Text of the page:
Marsai Martin in Little.
Image: Universal
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Tina Gordon’s Little plays with a fantasy most adults have had at one point or another: What would it be like to go back and breeze through our childhoods equipped with all of our adult knowledge? It would be so easy, we all imagine, if the only things we had to worry about in life were homework and the shark-infested waters of preteen social life.

But for Jordan Sanders (Regina Hall), the neurotic, hyper-aggressive technologist at the center of Little, it’s not easy at all. Little introduces us to Jordan at two points in her life: the past, when she was still an optimistic but slightly dorky youth portrayed by Marsai Martin, and the present, where she’s become an abusive bully as a result of having been picked on as a child. After being humiliated in front of the entire school in a flashback, Jordan commits herself to being as mean as she possibly can to everyone she meets in order to make sure they don’t hurt her first.

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Because she’s brilliant and her talents as a boss (it’s never really explained what her company produces aside from ill-defined “apps”) are undeniable, she’s risen through the ranks in her field. And all of her employees begrudgingly accept that their boss is a walking, talking HR complaint with an impeccable wardrobe. The only real friends Jordan’s got come in the form of her harried assistant April (Issa Rae) and HomeGirl (Tracee Ellis Ross), a HomePod/Alexa-like smart-home assistant Jordan invented.

As lonely as it is at the top, Jordan isn’t particularly pressed with changing her ways because being a bully’s largely paid off for her. She’s got basically everything she wants and Little wants you to understand that she’d be perfectly fine if a little girl’s magical curse never transformed her into a child. Little isn’t really a movie about Jordan learning all that much about herself, but rather about realizing truths about the people around her.

Little isn’t without its fair share of scenes that’ll make you chuckle, but like so many films these days, it suffers from most of its best moments all having been crammed into trailers you’ve already seen. If, somehow, you manage to walk into a theater having seen nothing of the movie, its humor’s likely to be more than enough to carry you through the predictable plot, but if that’s not the case, you’ll find yourself perhaps smiling, but not outright laughing.

If you have seen the trailer, then you more or less know how the film plays out. Jordan runs afoul of a girl who seemingly has actual magical abilities, and wakes up one morning as a young girl again. Though April’s willing to help her hide her secret as long as possible, child protective services make it clear that the young Jordan’s got to be enrolled in school and, unsurprisingly, she has a difficult time fitting in.

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Being forced to go back to the same school where she endured so many years of teasing and torment for being different puts Jordan into a position of vulnerability she’s spent so much time trying to avoid, and emphasizes the idea that the issues kids deal with aren’t necessarily “easier” than the ones adults deal with, they’re just different. Clapping back at a bratty child whose crowning achievement is making it into middle school is easy enough, but it doesn’t really matter if said brat still has the ability to turn you into a social pariah in the place where you’re forced to spend the bulk of your time. What Jordan comes to learn is that no matter how hard she tries to exert her will over her situation, the thing she’s meant to come away understanding is that sometimes, the only thing you’ve really got control over is yourself and that’s what you have to hold on to.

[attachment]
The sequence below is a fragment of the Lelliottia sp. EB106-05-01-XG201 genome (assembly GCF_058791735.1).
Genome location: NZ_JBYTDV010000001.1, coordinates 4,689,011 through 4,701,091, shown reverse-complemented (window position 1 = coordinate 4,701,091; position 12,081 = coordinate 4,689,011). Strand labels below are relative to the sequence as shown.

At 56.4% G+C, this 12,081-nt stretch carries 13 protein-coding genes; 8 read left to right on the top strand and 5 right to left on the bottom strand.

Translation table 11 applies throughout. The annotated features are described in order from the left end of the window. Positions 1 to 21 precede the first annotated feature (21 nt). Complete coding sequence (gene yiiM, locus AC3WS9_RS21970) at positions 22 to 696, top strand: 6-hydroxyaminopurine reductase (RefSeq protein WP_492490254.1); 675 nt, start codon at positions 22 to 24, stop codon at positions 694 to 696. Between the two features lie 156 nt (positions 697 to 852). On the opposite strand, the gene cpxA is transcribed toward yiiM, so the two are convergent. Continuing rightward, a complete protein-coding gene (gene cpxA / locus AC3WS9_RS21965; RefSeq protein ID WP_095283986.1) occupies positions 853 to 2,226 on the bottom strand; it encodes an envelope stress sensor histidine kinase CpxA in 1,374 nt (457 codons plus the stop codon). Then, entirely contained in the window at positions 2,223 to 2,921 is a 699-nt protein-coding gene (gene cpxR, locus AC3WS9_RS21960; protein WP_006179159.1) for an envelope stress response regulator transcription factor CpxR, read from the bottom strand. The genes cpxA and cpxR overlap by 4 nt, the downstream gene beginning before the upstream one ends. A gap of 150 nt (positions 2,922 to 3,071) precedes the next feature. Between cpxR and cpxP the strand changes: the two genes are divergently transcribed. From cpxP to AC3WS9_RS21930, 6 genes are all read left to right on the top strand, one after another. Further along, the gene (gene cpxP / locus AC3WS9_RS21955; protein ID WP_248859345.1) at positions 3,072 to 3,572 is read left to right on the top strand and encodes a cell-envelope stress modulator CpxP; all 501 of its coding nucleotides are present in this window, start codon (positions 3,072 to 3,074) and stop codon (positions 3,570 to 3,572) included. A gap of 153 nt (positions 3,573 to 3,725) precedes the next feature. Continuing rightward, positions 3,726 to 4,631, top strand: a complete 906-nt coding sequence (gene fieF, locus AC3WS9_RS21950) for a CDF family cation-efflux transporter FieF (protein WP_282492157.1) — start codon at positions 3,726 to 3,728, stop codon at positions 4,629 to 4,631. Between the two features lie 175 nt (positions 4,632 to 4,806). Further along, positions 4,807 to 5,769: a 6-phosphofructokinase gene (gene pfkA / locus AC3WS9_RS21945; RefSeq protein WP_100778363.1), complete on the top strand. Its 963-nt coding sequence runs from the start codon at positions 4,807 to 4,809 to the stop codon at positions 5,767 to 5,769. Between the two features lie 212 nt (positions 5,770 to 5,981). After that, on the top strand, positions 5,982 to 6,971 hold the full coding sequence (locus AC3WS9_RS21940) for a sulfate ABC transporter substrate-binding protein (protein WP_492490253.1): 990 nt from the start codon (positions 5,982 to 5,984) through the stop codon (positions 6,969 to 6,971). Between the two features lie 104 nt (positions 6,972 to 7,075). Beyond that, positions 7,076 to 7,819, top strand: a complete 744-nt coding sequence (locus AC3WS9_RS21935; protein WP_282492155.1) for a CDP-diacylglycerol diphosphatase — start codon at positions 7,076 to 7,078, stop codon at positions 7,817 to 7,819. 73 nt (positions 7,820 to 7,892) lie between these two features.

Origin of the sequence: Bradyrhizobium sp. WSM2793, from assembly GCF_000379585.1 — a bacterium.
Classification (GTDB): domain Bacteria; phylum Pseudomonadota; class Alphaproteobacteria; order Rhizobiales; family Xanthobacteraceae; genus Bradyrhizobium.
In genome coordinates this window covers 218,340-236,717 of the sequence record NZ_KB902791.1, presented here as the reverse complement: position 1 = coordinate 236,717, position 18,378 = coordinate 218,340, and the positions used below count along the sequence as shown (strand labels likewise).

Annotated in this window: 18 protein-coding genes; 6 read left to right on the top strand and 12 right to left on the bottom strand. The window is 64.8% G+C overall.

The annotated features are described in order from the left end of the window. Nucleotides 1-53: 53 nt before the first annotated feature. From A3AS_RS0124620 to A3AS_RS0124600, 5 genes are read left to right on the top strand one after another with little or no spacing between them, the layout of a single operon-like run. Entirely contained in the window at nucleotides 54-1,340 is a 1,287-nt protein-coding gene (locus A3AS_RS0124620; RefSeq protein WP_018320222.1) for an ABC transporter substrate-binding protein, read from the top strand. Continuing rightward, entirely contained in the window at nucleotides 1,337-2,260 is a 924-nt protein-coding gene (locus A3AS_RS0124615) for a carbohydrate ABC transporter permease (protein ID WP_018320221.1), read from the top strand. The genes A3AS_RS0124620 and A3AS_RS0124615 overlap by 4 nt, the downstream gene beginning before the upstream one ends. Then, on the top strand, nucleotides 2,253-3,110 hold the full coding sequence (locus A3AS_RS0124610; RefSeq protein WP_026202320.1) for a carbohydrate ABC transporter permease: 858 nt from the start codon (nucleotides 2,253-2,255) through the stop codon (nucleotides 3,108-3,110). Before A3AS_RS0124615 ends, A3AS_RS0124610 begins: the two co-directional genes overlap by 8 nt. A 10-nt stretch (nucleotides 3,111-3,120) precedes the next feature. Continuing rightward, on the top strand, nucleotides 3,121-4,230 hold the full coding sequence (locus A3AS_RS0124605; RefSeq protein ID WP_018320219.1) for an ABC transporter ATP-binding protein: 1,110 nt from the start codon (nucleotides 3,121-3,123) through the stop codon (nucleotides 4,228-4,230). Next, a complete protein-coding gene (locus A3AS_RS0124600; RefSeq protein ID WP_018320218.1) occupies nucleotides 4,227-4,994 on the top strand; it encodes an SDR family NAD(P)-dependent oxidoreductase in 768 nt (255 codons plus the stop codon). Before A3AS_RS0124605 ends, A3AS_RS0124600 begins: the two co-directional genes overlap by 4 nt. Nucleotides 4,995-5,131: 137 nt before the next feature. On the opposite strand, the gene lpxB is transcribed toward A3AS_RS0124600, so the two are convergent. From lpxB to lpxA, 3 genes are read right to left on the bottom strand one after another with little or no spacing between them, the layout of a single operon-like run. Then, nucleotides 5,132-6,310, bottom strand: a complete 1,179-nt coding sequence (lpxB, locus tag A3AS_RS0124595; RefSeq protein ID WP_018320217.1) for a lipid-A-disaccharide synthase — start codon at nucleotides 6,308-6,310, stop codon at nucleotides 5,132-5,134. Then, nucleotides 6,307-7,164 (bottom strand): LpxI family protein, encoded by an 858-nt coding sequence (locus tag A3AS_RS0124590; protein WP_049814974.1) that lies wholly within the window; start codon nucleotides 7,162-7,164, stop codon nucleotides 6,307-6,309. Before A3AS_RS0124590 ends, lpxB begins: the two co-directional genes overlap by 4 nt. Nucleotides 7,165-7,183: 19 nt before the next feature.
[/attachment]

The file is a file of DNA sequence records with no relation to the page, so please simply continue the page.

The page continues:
While Hall and Martin’s performances as Jordan are both sharp and chuckle-worthy (save for one very distasteful transphobic joke casually dropped to emphasize how much of an asshole adult Jordan is), there’s a subtle unevenness between their deliveries that breaks the illusion of them being the same person. Different as Martin’s energy is from Hall’s, she’s able to channel the swagger of an adult power player from scene to scene, but also telegraph the moments when a particular slight’s cut Jordan deeper than she expected. Little also makes the solid decision of never letting Jordan fall into the trap of becoming too close with the kid friends she makes or forgetting that she’s definitely still a grown ass woman. Though the experience certainly humbles her, she never loses sight of her desire to get back to living her adult life.

April feels like a character plucked from the background of Rae’s HBO show Insecure, which is to say that she’s charming and has excellent on-screen chemistry with literally everyone as she gets wrapped up in the wildness of her boss’ magical transformation. Though she’s sympathetic to Jordan’s predicament, April also sees it as an opportunity to push for her own professional advancement during Jordan’s leave of absence from the office, while Jordan can only see it as the end of the world. After years of building herself up big and strong, Jordan’s right back where she started, and confident as she is, she can’t help but fear that she’s going to be stuck as a child forever.

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The great thing about getting older is being able to look back on your younger self and knowing that you’ve overcome whatever obstacles might have given you trouble in the past, but Little isn’t about Jordan relearning this fact after becoming a kid again. It’s really just a straightforward story about how she comes to appreciate how much good she can do in the world by not following her own bullies’ examples, and letting people shine when their moment arrives.


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